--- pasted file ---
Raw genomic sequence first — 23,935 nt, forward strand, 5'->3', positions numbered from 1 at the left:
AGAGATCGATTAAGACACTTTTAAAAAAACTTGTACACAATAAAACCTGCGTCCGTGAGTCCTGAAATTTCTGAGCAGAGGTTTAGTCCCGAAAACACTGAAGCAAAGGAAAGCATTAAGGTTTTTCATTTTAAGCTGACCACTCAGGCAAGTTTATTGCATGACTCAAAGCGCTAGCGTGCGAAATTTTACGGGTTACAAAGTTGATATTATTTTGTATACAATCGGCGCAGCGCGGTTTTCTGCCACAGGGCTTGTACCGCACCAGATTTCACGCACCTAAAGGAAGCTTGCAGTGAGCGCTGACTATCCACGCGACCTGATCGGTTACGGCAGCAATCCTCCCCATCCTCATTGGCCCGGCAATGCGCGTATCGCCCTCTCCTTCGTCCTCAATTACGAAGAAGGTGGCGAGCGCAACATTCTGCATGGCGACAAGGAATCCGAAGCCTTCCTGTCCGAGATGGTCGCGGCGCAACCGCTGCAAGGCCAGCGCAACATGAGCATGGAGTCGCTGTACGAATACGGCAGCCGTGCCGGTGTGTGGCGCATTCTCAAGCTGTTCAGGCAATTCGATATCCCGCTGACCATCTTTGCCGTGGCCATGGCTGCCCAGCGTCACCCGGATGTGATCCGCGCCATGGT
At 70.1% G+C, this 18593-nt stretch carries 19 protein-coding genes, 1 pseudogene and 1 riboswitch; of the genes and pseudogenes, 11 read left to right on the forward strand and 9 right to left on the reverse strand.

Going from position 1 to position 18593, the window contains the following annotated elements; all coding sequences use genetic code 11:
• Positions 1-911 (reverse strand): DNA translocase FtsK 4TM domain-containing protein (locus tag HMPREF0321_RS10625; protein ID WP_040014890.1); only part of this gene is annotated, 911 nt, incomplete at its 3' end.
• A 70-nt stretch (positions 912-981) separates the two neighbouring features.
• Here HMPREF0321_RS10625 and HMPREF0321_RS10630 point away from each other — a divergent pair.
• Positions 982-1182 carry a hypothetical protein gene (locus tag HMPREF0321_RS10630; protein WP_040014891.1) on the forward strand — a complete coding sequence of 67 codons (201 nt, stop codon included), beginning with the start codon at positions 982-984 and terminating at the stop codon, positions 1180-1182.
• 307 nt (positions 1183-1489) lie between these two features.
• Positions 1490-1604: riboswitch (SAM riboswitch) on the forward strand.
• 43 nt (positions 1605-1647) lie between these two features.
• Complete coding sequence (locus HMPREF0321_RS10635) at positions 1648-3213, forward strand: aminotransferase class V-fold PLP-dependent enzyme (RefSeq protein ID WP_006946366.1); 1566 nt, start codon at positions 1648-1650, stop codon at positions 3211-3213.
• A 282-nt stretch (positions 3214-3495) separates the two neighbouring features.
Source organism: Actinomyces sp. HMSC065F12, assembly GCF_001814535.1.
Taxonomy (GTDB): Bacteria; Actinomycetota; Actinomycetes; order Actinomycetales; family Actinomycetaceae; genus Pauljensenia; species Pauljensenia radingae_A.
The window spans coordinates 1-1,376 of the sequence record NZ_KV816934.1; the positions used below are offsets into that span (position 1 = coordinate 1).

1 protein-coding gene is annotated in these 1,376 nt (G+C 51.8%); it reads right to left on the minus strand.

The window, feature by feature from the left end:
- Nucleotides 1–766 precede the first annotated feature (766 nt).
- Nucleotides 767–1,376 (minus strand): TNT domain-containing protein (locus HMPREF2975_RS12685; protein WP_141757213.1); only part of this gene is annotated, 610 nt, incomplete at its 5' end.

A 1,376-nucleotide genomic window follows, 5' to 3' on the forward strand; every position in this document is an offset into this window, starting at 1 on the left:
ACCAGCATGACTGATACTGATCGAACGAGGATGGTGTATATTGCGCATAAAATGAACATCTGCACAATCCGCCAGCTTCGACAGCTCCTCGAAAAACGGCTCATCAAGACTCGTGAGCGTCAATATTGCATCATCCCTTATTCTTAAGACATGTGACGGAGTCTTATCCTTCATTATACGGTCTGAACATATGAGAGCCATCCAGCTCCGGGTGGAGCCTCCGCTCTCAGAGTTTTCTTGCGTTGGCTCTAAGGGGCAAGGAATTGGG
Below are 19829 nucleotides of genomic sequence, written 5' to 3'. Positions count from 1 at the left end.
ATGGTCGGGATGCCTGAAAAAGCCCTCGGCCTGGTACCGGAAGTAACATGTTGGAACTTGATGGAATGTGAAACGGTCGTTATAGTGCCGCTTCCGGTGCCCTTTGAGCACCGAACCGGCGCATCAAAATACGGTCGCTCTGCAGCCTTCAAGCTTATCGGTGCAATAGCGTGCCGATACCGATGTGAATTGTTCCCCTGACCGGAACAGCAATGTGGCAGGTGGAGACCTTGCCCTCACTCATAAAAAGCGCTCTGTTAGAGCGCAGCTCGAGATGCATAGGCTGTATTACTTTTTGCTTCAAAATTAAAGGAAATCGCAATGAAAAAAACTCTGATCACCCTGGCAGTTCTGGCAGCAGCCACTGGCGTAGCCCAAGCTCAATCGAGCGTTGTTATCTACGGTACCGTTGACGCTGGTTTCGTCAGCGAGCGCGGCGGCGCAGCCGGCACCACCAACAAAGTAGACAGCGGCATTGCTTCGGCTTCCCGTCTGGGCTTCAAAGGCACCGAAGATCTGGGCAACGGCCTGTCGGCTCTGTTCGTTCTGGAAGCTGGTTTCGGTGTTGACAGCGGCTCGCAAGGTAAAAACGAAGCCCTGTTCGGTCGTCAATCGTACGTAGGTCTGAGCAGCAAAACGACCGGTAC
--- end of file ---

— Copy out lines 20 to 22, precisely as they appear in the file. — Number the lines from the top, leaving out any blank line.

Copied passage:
- Nucleotides 767–1,376 (minus strand): TNT domain-containing protein (locus HMPREF2975_RS12685; protein WP_141757213.1); only part of this gene is annotated, 610 nt, incomplete at its 5' end.

A 1,376-nucleotide genomic window follows, 5' to 3' on the forward strand; every position in this document is an offset into this window, starting at 1 on the left:
ACCAGCATGACTGATACTGATCGAACGAGGATGGTGTATATTGCGCATAAAATGAACATCTGCACAATCCGCCAGCTTCGACAGCTCCTCGAAAAACGGCTCATCAAGACTCGTGAGCGTCAATATTGCATCATCCCTTATTCTTAAGACATGTGACGGAGTCTTATCCTTCATTATACGGTCTGAACATATGAGAGCCATCCAGCTCCGGGTGGAGCCTCCGCTCTCAGAGTTTTCTTGCGTTGGCTCTAAGGGGCAAGGAATTGGG